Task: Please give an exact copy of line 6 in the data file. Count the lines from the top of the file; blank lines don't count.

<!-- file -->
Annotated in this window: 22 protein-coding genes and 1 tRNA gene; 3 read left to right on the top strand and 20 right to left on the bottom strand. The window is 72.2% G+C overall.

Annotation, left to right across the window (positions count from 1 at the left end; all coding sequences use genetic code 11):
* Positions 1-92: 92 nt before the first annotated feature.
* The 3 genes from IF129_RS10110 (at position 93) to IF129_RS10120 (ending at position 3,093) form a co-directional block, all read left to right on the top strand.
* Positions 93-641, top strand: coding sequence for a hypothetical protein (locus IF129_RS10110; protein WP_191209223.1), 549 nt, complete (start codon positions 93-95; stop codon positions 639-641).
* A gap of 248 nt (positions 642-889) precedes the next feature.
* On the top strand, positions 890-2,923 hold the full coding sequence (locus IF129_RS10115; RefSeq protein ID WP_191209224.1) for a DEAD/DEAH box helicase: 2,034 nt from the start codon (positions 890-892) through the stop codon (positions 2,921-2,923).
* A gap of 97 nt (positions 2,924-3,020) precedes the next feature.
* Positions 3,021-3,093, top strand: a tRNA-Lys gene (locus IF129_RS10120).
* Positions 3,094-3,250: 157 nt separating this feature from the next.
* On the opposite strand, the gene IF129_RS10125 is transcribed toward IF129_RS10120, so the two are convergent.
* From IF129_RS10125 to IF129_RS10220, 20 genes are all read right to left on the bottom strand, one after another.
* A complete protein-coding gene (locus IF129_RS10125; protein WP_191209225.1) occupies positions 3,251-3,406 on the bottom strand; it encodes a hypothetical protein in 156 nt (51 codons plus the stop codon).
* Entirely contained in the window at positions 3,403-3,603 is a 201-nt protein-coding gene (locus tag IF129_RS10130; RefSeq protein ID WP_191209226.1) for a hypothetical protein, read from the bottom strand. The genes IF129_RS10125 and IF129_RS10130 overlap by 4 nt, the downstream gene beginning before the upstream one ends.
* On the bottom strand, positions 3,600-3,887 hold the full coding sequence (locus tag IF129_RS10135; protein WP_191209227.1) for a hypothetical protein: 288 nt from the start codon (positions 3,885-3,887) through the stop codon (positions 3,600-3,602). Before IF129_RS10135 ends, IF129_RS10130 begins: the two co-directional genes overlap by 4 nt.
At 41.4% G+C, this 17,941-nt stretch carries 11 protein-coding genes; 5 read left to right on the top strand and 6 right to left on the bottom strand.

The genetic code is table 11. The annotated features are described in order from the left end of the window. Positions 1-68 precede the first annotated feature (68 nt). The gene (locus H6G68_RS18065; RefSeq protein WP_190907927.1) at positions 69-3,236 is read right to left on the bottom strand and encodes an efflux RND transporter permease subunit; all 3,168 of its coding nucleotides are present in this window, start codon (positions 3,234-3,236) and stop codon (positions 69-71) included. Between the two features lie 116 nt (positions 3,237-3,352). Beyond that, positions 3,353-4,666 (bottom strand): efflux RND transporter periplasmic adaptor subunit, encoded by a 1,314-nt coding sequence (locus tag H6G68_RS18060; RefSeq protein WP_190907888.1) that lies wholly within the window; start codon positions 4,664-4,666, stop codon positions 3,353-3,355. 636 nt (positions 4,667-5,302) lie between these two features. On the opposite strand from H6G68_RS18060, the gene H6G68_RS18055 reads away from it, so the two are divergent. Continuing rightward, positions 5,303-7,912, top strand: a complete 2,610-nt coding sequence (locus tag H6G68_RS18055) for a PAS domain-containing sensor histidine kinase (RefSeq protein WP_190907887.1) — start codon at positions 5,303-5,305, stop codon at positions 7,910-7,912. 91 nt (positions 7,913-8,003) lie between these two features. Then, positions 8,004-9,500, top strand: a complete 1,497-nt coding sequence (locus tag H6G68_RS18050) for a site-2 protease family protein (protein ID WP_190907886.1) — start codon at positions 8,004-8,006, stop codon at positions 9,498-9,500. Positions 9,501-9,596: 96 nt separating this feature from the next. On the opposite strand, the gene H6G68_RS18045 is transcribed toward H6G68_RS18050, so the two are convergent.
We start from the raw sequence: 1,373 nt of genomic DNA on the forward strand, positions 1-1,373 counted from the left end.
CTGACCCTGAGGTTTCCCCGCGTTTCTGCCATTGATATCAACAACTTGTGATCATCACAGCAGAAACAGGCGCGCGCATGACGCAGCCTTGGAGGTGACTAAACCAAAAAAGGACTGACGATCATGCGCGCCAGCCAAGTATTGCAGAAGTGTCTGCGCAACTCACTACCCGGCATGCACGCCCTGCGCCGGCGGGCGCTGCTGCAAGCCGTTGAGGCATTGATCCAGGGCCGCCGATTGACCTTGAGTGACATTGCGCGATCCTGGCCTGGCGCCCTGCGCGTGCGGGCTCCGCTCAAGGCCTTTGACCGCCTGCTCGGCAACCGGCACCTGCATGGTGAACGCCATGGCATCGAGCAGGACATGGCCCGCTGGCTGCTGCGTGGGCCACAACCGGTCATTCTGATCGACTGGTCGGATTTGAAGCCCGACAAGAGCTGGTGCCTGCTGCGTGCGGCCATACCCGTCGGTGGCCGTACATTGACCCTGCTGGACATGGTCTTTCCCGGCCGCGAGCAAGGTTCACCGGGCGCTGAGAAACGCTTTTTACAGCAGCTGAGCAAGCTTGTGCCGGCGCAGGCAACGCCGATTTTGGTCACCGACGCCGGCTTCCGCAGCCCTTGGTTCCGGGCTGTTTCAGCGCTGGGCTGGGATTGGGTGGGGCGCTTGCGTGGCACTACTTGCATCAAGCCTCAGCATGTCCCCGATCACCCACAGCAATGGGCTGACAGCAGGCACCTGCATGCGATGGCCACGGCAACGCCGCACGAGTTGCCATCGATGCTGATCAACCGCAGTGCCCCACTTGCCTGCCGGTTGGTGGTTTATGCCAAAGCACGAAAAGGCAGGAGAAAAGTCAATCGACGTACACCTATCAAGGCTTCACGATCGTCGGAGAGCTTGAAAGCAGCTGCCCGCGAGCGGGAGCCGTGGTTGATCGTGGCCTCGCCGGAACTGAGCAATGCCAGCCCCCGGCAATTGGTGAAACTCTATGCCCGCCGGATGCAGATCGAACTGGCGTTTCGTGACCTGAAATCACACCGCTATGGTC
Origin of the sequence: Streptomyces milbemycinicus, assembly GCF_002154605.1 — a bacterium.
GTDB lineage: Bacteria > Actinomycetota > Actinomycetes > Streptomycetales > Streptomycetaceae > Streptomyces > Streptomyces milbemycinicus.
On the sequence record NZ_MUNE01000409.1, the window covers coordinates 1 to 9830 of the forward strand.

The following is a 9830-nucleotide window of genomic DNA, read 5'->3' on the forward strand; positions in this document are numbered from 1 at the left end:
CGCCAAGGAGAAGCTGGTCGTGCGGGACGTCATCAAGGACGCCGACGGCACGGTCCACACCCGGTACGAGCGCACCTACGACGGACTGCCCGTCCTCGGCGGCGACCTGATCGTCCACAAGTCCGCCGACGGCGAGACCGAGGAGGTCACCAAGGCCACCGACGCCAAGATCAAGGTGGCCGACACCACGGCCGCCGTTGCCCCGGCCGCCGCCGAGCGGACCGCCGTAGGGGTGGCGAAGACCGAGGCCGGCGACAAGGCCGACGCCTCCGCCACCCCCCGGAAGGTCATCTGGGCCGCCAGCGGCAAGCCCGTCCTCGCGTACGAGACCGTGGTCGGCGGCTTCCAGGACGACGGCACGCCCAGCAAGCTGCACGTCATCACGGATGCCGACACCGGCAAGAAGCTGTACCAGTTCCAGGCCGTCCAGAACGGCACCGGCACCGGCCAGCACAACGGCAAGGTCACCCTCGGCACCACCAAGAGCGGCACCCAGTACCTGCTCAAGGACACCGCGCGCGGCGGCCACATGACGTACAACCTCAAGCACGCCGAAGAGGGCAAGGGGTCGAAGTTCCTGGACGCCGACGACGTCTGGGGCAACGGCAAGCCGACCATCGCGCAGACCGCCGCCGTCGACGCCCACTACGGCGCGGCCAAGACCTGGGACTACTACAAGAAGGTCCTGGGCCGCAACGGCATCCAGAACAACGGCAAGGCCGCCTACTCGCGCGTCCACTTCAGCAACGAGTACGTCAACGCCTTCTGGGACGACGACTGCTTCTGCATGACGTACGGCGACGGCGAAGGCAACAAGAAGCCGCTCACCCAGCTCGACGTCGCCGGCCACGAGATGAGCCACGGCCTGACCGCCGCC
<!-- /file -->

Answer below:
* A gap of 248 nt (positions 642-889) precedes the next feature.